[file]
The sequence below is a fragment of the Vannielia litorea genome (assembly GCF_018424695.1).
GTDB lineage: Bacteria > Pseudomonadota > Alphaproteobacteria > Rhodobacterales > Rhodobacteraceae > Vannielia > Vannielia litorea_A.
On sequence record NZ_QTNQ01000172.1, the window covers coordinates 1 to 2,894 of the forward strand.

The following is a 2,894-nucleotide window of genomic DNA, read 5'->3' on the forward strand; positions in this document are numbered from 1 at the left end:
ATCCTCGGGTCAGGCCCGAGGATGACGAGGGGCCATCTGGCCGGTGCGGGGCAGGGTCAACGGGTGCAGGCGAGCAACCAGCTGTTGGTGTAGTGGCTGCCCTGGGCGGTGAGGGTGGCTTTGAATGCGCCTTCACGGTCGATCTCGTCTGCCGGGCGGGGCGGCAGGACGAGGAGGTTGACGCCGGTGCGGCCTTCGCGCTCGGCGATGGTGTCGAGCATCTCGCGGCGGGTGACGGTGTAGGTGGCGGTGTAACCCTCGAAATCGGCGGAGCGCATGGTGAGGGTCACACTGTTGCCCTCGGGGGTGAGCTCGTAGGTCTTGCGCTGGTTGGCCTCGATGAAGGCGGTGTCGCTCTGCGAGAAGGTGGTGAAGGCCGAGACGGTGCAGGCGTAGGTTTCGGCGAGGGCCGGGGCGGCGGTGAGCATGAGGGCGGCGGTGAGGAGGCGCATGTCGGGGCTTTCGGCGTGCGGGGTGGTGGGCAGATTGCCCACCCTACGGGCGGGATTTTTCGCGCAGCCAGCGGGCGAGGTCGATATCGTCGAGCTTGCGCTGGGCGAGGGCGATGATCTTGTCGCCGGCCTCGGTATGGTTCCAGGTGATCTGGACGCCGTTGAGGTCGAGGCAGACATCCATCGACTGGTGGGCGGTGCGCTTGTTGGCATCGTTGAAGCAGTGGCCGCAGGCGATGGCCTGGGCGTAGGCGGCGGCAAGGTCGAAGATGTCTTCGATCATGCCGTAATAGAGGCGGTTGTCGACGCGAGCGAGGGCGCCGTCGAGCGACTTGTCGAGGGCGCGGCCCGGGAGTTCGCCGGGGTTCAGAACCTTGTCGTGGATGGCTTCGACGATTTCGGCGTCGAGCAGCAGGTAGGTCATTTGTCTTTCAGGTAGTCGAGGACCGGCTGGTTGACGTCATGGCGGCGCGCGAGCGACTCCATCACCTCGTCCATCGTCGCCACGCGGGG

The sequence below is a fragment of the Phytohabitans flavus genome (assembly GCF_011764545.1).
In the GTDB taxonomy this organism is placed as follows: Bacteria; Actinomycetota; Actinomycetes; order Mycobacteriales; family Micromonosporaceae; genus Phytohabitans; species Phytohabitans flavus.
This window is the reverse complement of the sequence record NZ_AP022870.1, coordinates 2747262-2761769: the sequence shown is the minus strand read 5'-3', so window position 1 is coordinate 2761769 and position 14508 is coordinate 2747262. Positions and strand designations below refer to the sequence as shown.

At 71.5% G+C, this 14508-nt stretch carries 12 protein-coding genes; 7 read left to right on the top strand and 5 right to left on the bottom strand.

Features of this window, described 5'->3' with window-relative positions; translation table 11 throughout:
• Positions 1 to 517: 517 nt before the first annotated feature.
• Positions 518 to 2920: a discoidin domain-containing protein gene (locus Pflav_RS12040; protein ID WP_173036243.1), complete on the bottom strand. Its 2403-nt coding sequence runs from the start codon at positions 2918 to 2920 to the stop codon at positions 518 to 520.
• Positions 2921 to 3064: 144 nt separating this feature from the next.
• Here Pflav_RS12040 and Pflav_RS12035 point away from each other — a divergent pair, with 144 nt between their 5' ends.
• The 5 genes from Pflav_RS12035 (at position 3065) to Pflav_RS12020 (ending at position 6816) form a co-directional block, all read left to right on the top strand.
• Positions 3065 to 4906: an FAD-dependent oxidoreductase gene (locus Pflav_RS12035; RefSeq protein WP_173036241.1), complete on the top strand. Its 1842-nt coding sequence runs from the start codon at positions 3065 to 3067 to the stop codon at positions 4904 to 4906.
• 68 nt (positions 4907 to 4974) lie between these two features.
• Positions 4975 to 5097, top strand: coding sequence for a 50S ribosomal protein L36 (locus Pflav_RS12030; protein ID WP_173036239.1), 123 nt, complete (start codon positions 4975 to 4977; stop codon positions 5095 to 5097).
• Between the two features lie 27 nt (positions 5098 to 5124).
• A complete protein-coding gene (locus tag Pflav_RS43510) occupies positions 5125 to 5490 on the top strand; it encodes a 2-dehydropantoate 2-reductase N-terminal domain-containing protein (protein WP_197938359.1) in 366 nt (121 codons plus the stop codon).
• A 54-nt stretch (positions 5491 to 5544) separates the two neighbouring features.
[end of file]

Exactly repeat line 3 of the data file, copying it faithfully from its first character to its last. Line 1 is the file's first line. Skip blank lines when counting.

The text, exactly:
On sequence record NZ_QTNQ01000172.1, the window covers coordinates 1 to 2,894 of the forward strand.